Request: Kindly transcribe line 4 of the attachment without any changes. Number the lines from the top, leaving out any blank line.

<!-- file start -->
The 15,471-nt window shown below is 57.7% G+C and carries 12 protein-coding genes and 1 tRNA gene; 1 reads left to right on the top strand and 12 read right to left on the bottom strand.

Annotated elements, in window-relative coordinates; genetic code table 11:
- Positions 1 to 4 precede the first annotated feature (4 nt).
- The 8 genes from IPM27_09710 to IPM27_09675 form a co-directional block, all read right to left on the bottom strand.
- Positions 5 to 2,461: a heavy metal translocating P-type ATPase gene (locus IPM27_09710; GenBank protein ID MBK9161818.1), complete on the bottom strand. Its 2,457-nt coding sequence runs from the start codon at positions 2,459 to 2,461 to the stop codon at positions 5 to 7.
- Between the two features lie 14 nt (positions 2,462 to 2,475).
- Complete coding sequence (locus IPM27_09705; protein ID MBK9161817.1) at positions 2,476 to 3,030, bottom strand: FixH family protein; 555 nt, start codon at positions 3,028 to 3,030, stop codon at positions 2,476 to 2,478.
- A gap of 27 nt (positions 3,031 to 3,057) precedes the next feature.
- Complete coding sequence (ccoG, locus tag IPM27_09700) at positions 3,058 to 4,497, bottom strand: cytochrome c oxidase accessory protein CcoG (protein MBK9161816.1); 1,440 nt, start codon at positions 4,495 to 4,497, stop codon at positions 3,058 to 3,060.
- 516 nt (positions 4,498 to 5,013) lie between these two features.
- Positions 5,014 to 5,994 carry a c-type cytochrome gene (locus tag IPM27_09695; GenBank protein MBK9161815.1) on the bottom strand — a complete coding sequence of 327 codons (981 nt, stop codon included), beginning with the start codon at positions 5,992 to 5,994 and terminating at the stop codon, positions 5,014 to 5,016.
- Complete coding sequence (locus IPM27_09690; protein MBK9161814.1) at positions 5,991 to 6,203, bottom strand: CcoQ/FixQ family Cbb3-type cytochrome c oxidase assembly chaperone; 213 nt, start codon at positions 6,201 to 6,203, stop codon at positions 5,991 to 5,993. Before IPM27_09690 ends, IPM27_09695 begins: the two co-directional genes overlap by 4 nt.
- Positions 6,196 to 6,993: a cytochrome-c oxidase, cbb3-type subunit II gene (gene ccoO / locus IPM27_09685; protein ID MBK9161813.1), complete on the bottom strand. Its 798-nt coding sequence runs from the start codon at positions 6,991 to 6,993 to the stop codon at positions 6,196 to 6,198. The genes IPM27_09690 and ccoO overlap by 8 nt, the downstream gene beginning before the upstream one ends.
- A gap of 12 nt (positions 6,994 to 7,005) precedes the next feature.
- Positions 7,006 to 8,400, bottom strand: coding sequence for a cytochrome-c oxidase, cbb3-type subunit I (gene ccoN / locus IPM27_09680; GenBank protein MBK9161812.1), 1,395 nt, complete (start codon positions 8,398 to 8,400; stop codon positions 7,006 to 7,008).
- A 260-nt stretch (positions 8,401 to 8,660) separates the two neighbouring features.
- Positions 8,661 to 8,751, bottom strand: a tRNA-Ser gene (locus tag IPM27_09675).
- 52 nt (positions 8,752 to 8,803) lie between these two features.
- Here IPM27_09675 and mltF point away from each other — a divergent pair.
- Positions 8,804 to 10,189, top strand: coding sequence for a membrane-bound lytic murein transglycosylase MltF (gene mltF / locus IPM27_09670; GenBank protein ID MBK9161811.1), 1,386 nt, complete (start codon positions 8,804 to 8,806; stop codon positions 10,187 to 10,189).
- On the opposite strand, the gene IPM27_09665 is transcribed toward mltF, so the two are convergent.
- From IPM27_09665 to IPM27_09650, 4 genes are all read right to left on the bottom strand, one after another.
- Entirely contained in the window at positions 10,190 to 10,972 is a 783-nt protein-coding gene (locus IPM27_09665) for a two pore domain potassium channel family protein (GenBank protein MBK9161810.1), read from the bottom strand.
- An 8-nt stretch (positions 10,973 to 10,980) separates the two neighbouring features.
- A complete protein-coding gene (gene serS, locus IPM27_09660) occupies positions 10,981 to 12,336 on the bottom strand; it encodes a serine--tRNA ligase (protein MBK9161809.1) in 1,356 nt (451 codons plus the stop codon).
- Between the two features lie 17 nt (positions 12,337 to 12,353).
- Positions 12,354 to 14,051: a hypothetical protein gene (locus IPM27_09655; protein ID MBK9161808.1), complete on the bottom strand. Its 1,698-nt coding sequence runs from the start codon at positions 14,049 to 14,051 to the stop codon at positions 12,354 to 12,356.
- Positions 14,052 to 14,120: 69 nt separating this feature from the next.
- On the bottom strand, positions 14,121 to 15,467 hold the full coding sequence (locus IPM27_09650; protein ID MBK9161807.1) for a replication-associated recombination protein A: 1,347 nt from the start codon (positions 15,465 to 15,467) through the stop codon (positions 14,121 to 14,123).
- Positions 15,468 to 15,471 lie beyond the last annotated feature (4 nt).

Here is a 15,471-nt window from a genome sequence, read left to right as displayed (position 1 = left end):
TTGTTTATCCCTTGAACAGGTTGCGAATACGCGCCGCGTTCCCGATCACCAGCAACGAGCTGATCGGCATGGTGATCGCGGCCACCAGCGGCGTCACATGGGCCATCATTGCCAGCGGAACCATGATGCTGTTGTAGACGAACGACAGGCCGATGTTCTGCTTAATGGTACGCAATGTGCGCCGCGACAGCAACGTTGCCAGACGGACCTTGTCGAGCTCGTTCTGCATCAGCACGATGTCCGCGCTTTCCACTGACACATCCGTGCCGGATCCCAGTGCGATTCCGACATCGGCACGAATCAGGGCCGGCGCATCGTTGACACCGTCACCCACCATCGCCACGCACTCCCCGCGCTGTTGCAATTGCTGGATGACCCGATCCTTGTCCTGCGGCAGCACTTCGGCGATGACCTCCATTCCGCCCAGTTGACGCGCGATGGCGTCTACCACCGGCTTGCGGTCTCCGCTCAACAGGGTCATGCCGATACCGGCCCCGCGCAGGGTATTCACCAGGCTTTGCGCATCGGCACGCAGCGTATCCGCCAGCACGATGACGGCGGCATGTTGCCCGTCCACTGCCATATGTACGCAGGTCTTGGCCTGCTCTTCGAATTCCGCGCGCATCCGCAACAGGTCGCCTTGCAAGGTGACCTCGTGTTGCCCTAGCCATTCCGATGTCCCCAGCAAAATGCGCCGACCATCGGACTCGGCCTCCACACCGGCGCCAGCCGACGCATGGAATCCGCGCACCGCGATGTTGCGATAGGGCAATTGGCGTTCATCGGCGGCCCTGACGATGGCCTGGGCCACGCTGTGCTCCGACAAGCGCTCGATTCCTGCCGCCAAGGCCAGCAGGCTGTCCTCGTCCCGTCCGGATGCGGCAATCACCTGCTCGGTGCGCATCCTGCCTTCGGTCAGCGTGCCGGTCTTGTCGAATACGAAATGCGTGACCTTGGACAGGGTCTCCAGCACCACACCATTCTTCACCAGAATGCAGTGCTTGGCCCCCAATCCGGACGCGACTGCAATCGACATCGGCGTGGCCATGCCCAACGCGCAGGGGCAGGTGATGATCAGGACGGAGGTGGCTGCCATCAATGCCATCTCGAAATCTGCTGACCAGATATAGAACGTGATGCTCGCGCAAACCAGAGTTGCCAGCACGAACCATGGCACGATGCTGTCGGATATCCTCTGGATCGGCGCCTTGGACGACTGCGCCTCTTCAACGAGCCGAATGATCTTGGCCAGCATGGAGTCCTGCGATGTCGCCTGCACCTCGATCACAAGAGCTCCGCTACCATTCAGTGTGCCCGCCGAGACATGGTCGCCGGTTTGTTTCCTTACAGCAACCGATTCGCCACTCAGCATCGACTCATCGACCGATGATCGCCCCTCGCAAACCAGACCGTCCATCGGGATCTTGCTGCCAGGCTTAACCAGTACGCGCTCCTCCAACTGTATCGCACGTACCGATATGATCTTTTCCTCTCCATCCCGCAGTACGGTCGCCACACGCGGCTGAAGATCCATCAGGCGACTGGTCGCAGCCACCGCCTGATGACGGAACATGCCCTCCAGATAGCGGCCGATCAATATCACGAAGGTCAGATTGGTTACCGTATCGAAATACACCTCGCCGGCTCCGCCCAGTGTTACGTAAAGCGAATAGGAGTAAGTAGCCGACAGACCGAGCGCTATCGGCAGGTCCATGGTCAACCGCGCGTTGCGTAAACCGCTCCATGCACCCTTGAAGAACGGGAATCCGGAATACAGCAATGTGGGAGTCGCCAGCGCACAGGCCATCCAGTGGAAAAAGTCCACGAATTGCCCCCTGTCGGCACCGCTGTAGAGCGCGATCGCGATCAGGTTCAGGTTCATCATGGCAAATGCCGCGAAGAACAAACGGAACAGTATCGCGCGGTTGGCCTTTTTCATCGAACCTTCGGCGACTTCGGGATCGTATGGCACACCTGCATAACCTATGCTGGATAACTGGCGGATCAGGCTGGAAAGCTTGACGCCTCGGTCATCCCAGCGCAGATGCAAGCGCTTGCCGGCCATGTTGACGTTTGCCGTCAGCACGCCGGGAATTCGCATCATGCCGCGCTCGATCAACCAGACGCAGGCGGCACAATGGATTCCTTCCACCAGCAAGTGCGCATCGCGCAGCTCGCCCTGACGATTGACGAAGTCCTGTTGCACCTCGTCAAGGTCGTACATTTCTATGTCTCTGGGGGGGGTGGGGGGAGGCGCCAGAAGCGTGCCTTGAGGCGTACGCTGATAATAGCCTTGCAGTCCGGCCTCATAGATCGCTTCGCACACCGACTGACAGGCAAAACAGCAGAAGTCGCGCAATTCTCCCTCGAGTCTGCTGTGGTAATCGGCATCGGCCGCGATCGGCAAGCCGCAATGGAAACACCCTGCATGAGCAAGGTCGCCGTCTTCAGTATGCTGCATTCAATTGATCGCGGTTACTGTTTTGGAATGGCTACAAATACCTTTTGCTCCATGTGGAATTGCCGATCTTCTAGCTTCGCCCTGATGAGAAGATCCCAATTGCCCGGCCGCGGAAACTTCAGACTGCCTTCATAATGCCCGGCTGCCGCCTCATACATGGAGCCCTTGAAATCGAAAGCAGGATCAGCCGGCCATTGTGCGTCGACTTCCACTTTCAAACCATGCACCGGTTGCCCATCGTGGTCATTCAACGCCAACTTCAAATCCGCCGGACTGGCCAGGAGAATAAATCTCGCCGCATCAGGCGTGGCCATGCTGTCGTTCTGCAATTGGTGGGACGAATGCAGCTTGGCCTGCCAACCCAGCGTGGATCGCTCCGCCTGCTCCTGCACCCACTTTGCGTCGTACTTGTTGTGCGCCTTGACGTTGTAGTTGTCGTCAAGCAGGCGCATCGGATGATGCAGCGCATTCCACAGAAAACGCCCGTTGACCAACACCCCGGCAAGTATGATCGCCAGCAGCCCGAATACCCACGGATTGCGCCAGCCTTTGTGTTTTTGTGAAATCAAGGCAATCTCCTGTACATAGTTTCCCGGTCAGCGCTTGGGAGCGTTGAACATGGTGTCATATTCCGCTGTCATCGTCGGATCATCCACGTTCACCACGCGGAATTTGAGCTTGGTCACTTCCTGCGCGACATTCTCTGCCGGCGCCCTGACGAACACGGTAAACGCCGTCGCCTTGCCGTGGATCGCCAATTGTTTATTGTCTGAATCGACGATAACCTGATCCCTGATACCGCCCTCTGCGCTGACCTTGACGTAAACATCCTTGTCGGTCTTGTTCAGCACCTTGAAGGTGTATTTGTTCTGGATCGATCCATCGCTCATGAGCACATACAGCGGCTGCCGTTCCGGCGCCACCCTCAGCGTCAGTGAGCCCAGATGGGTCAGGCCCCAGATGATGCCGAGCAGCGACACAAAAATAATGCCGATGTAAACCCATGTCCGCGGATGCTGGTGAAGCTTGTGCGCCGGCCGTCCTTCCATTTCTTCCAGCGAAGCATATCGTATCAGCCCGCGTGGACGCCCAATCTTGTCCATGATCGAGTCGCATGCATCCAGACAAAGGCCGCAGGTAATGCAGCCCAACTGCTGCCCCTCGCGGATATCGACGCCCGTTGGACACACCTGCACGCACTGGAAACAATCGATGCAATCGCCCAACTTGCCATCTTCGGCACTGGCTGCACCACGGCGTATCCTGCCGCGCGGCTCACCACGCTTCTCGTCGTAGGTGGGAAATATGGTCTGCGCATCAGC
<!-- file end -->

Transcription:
- The 8 genes from IPM27_09710 to IPM27_09675 form a co-directional block, all read right to left on the bottom strand.